# Split into partial fractions $\frac{3x^2+2x+1}{(x+2)(x^2+x+1)^2}$

This is from "Calculus Made Easy", Exercises 10, Question 15 (page 147). I've worked this one over and over and still haven't made progress.

This is my initial setup:

$$\frac{3x^2+2x+1}{(x+2)(x^2+x+1)^2} = \frac{A}{(x+2)} + \frac{Bx+C}{(x^2+x+1)} + \frac{Dx+E}{(x^2+x+1)^2}$$

then:

$$3x^2+2x+1 = A(x^2+x+1)^2 + (Bx+C)(x+2)(x^2+x+1) + (Dx+E)(x+2)$$

and I can solve for A by setting $$x=-2$$, which yields $$A=1$$.

I know the final answer is this:

$$\frac{1}{x+2} - \frac{x-1}{x^2+x+1} - \frac{1}{(x^2+x+1)^2}$$

But I've worked this problem many ways and cannot make progress on the numerators for the other fractions.

• There's an $x^4$ on the RHS that can only be cancelled by the $A,B$ coefficients. What relationship between them accomplishes this? Commented Dec 2, 2019 at 2:12
• Consider $3x^2+2x+1 \equiv A(x^2+x+1)^2 + (Bx+C)(x+2)(x^2+x+1) + (Dx+E)(x+2)$ and equate coefficients for $x^k$ in either side, you'll get system of $5$ linear equations. Or also try "setting $x$" to [the roots of $x^2+x+1=0$] $-\frac12\pm\frac{\sqrt{3}}2i$ ) Commented Dec 2, 2019 at 2:13
• @abiessu: I'm not seeing that. I have a $x^4$ on the RHS and no $x^4$ term on the left, so $x^4=0$?
– Mike
Commented Dec 2, 2019 at 3:06
• @Mike: no, the $A,B$ coefficients add to make $0x^4$ in the final result, but no specific value of $x$ is necessary... Commented Dec 2, 2019 at 5:50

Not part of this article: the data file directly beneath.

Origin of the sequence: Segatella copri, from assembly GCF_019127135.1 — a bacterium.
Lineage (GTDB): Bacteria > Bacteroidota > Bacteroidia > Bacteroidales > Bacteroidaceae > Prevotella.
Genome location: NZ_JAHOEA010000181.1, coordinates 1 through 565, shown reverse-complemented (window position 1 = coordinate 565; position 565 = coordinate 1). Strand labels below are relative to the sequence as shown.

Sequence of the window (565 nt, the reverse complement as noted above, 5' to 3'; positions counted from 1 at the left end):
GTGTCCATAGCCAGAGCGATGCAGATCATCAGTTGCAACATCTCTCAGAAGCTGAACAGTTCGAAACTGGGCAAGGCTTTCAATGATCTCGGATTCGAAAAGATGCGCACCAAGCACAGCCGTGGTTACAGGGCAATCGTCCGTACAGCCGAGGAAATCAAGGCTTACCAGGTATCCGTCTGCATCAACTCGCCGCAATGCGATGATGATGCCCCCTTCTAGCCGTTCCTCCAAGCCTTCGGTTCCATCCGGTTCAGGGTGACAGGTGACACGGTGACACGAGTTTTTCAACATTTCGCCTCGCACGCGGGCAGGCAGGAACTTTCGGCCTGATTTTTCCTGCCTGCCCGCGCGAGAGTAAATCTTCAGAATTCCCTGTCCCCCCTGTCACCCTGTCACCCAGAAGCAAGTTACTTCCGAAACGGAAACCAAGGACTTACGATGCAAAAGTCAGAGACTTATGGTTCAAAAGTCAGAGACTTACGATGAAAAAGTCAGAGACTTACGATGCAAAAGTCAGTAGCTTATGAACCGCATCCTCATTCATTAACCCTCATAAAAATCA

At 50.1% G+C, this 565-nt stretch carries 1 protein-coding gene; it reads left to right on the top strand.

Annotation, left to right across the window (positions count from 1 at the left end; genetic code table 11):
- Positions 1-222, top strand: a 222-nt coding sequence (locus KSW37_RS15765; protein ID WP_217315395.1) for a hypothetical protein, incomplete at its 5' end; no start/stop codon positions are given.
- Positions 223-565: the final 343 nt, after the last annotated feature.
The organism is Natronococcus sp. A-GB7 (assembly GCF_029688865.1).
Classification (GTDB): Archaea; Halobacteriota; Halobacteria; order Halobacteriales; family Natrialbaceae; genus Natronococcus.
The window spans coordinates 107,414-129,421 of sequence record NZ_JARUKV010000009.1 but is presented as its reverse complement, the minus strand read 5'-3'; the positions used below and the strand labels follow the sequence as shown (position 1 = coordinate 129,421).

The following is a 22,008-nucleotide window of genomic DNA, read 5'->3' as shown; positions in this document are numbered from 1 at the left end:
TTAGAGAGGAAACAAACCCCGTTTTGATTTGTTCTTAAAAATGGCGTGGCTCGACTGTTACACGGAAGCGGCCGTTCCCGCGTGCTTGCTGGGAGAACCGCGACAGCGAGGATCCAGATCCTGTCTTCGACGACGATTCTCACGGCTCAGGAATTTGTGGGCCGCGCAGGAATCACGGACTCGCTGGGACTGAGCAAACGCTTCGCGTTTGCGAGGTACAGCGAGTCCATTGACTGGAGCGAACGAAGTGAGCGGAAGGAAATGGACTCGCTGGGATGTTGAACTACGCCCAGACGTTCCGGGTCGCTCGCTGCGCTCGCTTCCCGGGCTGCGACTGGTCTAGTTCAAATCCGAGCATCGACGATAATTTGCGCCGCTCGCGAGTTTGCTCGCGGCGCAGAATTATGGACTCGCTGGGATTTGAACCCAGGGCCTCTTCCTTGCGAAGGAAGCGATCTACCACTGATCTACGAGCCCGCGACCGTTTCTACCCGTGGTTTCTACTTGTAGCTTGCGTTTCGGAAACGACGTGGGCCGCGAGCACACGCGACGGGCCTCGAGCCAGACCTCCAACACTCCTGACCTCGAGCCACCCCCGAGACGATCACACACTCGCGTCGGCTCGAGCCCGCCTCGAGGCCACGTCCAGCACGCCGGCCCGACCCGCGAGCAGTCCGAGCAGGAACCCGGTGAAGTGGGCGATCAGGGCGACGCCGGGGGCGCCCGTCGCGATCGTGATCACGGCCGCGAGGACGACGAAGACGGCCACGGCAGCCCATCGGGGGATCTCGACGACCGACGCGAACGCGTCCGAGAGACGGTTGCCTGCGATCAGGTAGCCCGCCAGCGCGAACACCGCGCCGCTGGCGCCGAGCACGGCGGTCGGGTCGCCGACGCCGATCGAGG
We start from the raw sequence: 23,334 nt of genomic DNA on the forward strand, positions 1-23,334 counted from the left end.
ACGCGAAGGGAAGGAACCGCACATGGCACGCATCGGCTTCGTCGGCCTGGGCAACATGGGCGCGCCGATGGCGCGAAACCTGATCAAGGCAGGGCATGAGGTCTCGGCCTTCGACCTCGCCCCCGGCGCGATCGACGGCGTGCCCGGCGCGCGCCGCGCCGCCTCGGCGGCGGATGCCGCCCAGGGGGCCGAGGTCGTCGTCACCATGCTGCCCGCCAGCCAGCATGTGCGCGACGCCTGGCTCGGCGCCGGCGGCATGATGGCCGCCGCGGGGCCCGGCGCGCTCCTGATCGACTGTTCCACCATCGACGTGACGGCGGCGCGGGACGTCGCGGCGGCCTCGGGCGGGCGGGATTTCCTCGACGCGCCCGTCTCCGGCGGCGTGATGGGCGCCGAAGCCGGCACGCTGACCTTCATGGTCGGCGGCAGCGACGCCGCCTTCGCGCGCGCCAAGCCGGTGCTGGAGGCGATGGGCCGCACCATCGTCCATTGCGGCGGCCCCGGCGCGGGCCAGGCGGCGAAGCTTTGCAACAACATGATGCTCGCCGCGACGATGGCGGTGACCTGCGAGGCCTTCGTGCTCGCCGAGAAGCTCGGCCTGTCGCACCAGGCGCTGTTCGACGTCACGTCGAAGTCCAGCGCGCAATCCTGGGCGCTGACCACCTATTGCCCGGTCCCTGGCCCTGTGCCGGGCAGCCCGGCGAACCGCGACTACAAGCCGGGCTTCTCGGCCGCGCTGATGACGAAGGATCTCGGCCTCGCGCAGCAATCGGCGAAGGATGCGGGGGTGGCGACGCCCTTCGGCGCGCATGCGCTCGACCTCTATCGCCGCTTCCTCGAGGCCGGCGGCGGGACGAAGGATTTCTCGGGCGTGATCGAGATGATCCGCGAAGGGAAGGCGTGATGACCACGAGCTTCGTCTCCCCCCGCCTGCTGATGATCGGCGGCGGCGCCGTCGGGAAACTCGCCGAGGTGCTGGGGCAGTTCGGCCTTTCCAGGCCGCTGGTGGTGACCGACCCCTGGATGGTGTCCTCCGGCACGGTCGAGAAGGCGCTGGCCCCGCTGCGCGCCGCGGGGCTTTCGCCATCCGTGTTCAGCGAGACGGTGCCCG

$$\frac{3x^2+2x+1}{(x+2)(x^2+x+1)^2}= \frac {(3x^2+3x +3)-(x+2)}{(x+2)(x^2+x+1)^2}=$$

$$\frac {3}{(x+2)(x^2+x+1)}-\frac { 1}{(x^2+x+1)^2}$$

Now you may proceed with the first fraction.

$$\frac {3}{(x+2)(x^2+x+1)}=\frac {1}{x+2} -\frac {x-1}{x^2+x+1}$$

• I like this one. I had not considered pulling $(x+2)$ out of the numerator.
– Mike
Commented Dec 2, 2019 at 2:52

I'll expand all the things from the comment.
Method 1:
By expanding we get $$\begin{cases} A+B=0&&\hbox{ for }x^4\\\ 2A+3B+C=0&&\hbox{ for }x^3\\\ 3 A + 3 B + 3 C + D - 3=0&&\hbox{ for }x^2\\\ 2 A + 2 B + 3 C + 2 D + E - 2=0&&\hbox{ for }x\\\ A + 2 C + 2 E - 1=0&&\hbox{ for }1 \end{cases}$$ which boils down to $$A = 1, B = -1, C = 1, D = 0, E = -1$$.
Method 2 "substitution":
with $$x=-\frac12\pm\frac{\sqrt{3}}{2}i$$ we get rid of $$(x^2+x+1)$$, can have equations for $$D,E$$ and after finding $$D,E$$ and bringing them to the LHS we can cancel by $$(x+2)$$ which boils down to Mohammad Riazi-Kermani's answer

• This is good. I always forget about creating a set of equations.
– Mike
Commented Dec 3, 2019 at 1:43

Now that you know $$A=1$$ set $$A$$ equal to $$1$$. You get

$$3x^2+2x+1 = (x^2+x+1)^2 + (Bx+C)(x+2)(x^2+x+1) + (Dx+E)(x+2)$$ $$3x^2+2x+1 - (x^4+2x^3+3x^2+2x+1) = (Bx+C)(x+2)(x^2+x+1) + (Dx+E)(x+2)$$ $$-x^4-2x^3 = (Bx+C)(x+2)(x^2+x+1) + (Dx+E)(x+2)$$ $$-x^3(x+2) = (Bx+C)(x+2)(x^2+x+1) + (Dx+E)(x+2)$$ $$-x^3 = (Bx+C)(x^2+x+1) + (Dx+E)$$ $$-x^3 = Bx^3 + (B+C)x^2 + (B+C+D)x + (C+E)$$

and proceed from there

• Maybe $x^3$ in the later equations on the LHS? Commented Dec 2, 2019 at 2:14